Faculty in GCHB focus on behavioral and social science research. Behavior and context are central to all of public health. Many of the major diseases causing death and disability stem from behavior – such as smoking, alcohol consumption, unhealthy eating, inactivity, sexual risk-taking, and violence – so public health practitioners need to understand the reasons people engage in these behaviors and how we can work with people and communities to have healthier lives.
Factors that influence health behavior range from individual to interpersonal, community to structural levels, including knowledge, attitude, family structure, economic status, social norms, and the built environment.
In Global Community Health and Behavioral Sciences our research is geared towards serving the communities we work with. We study the individual, social, and environmental determinants of unhealthy behaviors, effective interventions leading to positive behavior change, and the translation of evidence-based research to public health practice.
Faculty research in GCHB explores how behavior and context are implicated in the major public health problems of our day, including drug abuse, risky sexual behavior, under– and over–nutrition, maternal and child mortality, and violence. Our research also focuses on promoting healthier behavior, healthier environments, and universal coverage of essential services, and how to plan, monitor, and evaluate programs that pursue these goals.
The Center for Studies of Displaced Populations is a new center established in 2016 that studies individuals and families in transition. The principal study is "Demographic and Health Disparities in Recovery from Hurricane Katrina: KATRINA@10." The NIH-funded KATRINA@10 Program consists of an interrelated set of three primary data collection projects that focus on one specific sub-population who were uniquely affected by Hurricane Katrina; two secondary analyses of data that are more broadly representative of the overall affected population; and three cores to support the set of research projects.
The Mary Amelia Center seeks to reduce inequities in women’s health and to enhance health and well-being through community building, interdisciplinary research on health promotion and determinants, advocacy, and leadership development. This center is endowed by the Frost Foundation with projects funded through the NIH and other agencies. Projects include:
MEASURE Evaluation is a partnership among: Carolina Population Center at the University of North Carolina at Chapel Hill, Palladium Group, ICF, John Snow, Inc., Management Sciences for Health, and Tulane School of Public Health and Tropical Medicine. The USAID-funded MEASURE Evaluation project has worked in this arena for over 20 years and is currently in Phase IV with the mandate to strengthen health systems in low-resource settings. The MEASURE project:
Tulane Center of Excellence in Maternal and Child Health Education, Science, and Practice (CEMCH) is a training program working to expand and strengthen the MCH workforce for the purpose of improving the health status of women, infants, children, youth and families in Louisiana and beyond. It is supported by the Maternal and Child Health Bureau (MCHB) of the Health Resources and Services Administration (HRSA). The CEMCH offers seminars and workshops, student mentoring, and professional development resources. In addition to the CEMCH Scholars program, which provides additional training to select MCH students, the CEMCH also supports the MCH-focused academic program, ensuring alignment with MCH national and program competencies; offers opportunities for MCH student exposure to research projects and translation of research to practice; and works closely with MCH-related community organizations and MCH governmental agencies to provide technical assistance and opportunities for student involvement.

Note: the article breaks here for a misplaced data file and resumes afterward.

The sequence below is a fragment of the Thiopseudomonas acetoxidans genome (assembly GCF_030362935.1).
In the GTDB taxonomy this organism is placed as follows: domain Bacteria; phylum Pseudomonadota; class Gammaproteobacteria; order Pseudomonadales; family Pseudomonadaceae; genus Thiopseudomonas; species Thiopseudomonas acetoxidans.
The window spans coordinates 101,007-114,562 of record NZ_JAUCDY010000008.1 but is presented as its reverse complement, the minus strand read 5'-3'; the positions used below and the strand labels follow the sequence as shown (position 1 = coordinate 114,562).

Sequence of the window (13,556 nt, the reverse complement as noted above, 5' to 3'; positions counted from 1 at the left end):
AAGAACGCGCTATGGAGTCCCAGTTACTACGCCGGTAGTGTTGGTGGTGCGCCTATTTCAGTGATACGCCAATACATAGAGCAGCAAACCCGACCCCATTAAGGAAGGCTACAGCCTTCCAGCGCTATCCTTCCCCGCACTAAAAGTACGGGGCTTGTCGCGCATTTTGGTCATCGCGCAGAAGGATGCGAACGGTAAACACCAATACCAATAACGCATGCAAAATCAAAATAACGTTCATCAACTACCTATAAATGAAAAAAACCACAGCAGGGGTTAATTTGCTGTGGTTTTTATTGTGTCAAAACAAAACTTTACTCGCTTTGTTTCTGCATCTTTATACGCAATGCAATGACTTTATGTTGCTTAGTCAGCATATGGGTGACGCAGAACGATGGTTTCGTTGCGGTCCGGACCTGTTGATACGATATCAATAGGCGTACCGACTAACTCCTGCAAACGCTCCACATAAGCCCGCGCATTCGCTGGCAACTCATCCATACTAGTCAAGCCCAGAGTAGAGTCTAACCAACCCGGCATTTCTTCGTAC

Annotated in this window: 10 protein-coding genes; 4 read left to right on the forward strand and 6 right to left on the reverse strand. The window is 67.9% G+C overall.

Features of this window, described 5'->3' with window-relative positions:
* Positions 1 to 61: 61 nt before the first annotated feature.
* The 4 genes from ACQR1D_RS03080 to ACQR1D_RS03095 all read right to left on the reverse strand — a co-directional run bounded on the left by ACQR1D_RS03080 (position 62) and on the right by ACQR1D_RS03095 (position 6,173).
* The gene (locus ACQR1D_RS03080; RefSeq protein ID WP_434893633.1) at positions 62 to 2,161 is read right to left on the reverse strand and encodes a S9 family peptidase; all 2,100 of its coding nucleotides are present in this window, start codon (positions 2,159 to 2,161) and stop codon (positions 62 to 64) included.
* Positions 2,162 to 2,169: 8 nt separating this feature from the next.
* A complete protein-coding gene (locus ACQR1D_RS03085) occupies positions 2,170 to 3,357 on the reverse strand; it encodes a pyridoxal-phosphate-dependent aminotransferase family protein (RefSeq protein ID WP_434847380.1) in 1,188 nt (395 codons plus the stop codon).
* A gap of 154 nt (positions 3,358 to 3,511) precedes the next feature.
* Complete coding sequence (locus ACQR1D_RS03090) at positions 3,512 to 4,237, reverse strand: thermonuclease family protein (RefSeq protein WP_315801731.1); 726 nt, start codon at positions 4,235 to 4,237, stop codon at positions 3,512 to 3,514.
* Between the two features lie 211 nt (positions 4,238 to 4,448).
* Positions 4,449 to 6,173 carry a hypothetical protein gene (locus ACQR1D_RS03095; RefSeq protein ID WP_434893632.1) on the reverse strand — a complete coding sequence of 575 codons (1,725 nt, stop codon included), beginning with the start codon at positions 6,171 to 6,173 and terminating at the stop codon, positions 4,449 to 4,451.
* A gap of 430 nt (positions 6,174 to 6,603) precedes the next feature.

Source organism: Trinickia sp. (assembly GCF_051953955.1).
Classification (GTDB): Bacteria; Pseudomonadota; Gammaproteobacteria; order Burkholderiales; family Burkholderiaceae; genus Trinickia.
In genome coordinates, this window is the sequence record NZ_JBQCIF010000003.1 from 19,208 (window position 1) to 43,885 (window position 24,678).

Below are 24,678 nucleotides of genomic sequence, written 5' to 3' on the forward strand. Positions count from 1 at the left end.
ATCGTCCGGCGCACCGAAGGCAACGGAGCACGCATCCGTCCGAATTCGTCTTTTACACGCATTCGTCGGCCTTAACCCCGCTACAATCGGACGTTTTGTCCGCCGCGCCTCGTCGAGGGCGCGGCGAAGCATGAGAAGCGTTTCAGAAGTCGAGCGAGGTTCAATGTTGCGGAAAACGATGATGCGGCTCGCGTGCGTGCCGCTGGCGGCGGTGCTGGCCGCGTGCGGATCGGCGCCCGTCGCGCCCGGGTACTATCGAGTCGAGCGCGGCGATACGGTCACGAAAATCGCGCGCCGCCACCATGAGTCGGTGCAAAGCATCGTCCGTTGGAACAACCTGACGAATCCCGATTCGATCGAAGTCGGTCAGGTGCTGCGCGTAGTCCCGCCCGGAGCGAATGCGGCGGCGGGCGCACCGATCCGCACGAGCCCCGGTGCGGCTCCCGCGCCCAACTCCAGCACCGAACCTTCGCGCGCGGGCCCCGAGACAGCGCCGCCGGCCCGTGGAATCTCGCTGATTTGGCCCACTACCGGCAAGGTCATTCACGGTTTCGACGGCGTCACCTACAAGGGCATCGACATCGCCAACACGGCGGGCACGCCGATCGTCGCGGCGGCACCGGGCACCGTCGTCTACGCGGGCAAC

Tulane Prevention Research Center (PRC)is one of 26 prevention research centers and has been funded by the CDC for community-based participatory research since 1998. The PRC mission is to reduce and prevent obesity in the Greater New Orleans area by addressing the physical and social environmental factors that influence diet and physical activity. The work of the PRC is community initiated and guided, and its community reach is through grassroots efforts as well as through stakeholder and policy levels. The Tulane PRC facilitates changes in the social and physical environment to promote health and healthy behaviors by designing and implementing strategies for prevention.
Violence Prevention Institute (VPI) at Tulane functions as a hub for supporting and expanding multidisciplinary violence prevention-related research, teaching, community programs, and advocacy efforts across Tulane University, New Orleans, and beyond. The VPI aims to build a collaborative network of faculty, staff, students, alums, community partners and other stakeholders interested in violence prevention. The VPI is designed to strengthen the work of its members by creating new connections, circulating violence-related funding opportunities, and disseminating violence prevention information and resources. The VPI website and social media highlights the violence prevention-related work of over 50 participating faculty and doctoral students across 7 Tulane University schools and 12 departments ranging from social work to public health to neuroscience, and more. The VPI website also houses digital reservoirs of publications, new faculty-led research projects. Tulane courses, media appearances, and community resources related to violence prevention. Examples of VPI research focus areas include:
The VPI is directed by Dr. Catherine Taylor and managed by Kate Schulze (firstname.lastname@example.org)